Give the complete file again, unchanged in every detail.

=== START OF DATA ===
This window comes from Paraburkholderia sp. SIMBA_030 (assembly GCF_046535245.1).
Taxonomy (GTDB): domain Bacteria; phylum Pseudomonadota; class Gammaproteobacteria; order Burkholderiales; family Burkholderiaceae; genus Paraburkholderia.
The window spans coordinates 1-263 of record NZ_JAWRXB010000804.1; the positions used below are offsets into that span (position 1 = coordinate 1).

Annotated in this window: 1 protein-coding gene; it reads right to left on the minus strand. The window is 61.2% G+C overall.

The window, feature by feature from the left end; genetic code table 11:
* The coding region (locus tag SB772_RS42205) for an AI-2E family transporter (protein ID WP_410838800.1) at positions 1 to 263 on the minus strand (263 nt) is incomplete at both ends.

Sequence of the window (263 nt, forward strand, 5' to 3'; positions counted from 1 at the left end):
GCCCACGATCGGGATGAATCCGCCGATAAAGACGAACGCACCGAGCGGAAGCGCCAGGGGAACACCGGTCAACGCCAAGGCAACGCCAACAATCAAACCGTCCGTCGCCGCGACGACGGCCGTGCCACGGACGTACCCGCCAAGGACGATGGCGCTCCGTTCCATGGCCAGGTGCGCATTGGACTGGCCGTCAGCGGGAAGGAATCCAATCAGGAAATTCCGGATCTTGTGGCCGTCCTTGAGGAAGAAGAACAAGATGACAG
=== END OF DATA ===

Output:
This window comes from Paraburkholderia sp. SIMBA_030 (assembly GCF_046535245.1).
Taxonomy (GTDB): domain Bacteria; phylum Pseudomonadota; class Gammaproteobacteria; order Burkholderiales; family Burkholderiaceae; genus Paraburkholderia.
The window spans coordinates 1-263 of record NZ_JAWRXB010000804.1; the positions used below are offsets into that span (position 1 = coordinate 1).

Annotated in this window: 1 protein-coding gene; it reads right to left on the minus strand. The window is 61.2% G+C overall.

The window, feature by feature from the left end; genetic code table 11:
* The coding region (locus tag SB772_RS42205) for an AI-2E family transporter (protein ID WP_410838800.1) at positions 1 to 263 on the minus strand (263 nt) is incomplete at both ends.

Sequence of the window (263 nt, forward strand, 5' to 3'; positions counted from 1 at the left end):
GCCCACGATCGGGATGAATCCGCCGATAAAGACGAACGCACCGAGCGGAAGCGCCAGGGGAACACCGGTCAACGCCAAGGCAACGCCAACAATCAAACCGTCCGTCGCCGCGACGACGGCCGTGCCACGGACGTACCCGCCAAGGACGATGGCGCTCCGTTCCATGGCCAGGTGCGCATTGGACTGGCCGTCAGCGGGAAGGAATCCAATCAGGAAATTCCGGATCTTGTGGCCGTCCTTGAGGAAGAAGAACAAGATGACAG